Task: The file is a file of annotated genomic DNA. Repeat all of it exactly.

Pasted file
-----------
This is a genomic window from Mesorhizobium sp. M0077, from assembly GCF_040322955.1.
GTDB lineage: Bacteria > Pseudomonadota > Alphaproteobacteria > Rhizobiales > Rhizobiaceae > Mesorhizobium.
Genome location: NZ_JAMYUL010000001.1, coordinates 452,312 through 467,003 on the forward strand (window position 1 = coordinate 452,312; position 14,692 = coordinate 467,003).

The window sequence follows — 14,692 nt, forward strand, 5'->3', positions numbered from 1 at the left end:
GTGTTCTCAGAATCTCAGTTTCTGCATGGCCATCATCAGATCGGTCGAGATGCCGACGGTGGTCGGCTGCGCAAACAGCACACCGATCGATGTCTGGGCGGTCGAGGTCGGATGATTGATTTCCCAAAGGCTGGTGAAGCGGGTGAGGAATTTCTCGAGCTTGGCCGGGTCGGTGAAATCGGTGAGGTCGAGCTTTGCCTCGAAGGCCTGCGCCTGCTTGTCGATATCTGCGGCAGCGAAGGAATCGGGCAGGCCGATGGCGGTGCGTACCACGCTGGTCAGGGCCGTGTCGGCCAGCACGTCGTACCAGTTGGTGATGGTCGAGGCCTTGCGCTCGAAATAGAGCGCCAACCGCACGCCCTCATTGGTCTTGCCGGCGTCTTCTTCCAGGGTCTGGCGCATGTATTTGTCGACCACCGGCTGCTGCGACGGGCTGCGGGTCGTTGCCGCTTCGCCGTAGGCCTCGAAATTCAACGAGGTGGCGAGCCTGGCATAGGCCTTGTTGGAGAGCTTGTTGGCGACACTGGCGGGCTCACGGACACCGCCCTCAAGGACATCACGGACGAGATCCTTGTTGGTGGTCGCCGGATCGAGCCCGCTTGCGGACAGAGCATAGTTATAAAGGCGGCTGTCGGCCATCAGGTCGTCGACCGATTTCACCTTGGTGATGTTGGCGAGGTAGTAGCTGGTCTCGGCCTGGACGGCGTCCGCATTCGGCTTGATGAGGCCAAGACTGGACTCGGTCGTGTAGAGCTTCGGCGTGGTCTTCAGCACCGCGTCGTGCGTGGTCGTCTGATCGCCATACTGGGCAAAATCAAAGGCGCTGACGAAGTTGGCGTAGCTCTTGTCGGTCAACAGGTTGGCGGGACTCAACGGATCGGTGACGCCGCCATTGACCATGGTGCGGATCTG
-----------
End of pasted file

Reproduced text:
This is a genomic window from Mesorhizobium sp. M0077, from assembly GCF_040322955.1.
GTDB lineage: Bacteria > Pseudomonadota > Alphaproteobacteria > Rhizobiales > Rhizobiaceae > Mesorhizobium.
Genome location: NZ_JAMYUL010000001.1, coordinates 452,312 through 467,003 on the forward strand (window position 1 = coordinate 452,312; position 14,692 = coordinate 467,003).

The window sequence follows — 14,692 nt, forward strand, 5'->3', positions numbered from 1 at the left end:
GTGTTCTCAGAATCTCAGTTTCTGCATGGCCATCATCAGATCGGTCGAGATGCCGACGGTGGTCGGCTGCGCAAACAGCACACCGATCGATGTCTGGGCGGTCGAGGTCGGATGATTGATTTCCCAAAGGCTGGTGAAGCGGGTGAGGAATTTCTCGAGCTTGGCCGGGTCGGTGAAATCGGTGAGGTCGAGCTTTGCCTCGAAGGCCTGCGCCTGCTTGTCGATATCTGCGGCAGCGAAGGAATCGGGCAGGCCGATGGCGGTGCGTACCACGCTGGTCAGGGCCGTGTCGGCCAGCACGTCGTACCAGTTGGTGATGGTCGAGGCCTTGCGCTCGAAATAGAGCGCCAACCGCACGCCCTCATTGGTCTTGCCGGCGTCTTCTTCCAGGGTCTGGCGCATGTATTTGTCGACCACCGGCTGCTGCGACGGGCTGCGGGTCGTTGCCGCTTCGCCGTAGGCCTCGAAATTCAACGAGGTGGCGAGCCTGGCATAGGCCTTGTTGGAGAGCTTGTTGGCGACACTGGCGGGCTCACGGACACCGCCCTCAAGGACATCACGGACGAGATCCTTGTTGGTGGTCGCCGGATCGAGCCCGCTTGCGGACAGAGCATAGTTATAAAGGCGGCTGTCGGCCATCAGGTCGTCGACCGATTTCACCTTGGTGATGTTGGCGAGGTAGTAGCTGGTCTCGGCCTGGACGGCGTCCGCATTCGGCTTGATGAGGCCAAGACTGGACTCGGTCGTGTAGAGCTTCGGCGTGGTCTTCAGCACCGCGTCGTGCGTGGTCGTCTGATCGCCATACTGGGCAAAATCAAAGGCGCTGACGAAGTTGGCGTAGCTCTTGTCGGTCAACAGGTTGGCGGGACTCAACGGATCGGTGACGCCGCCATTGACCATGGTGCGGATCTG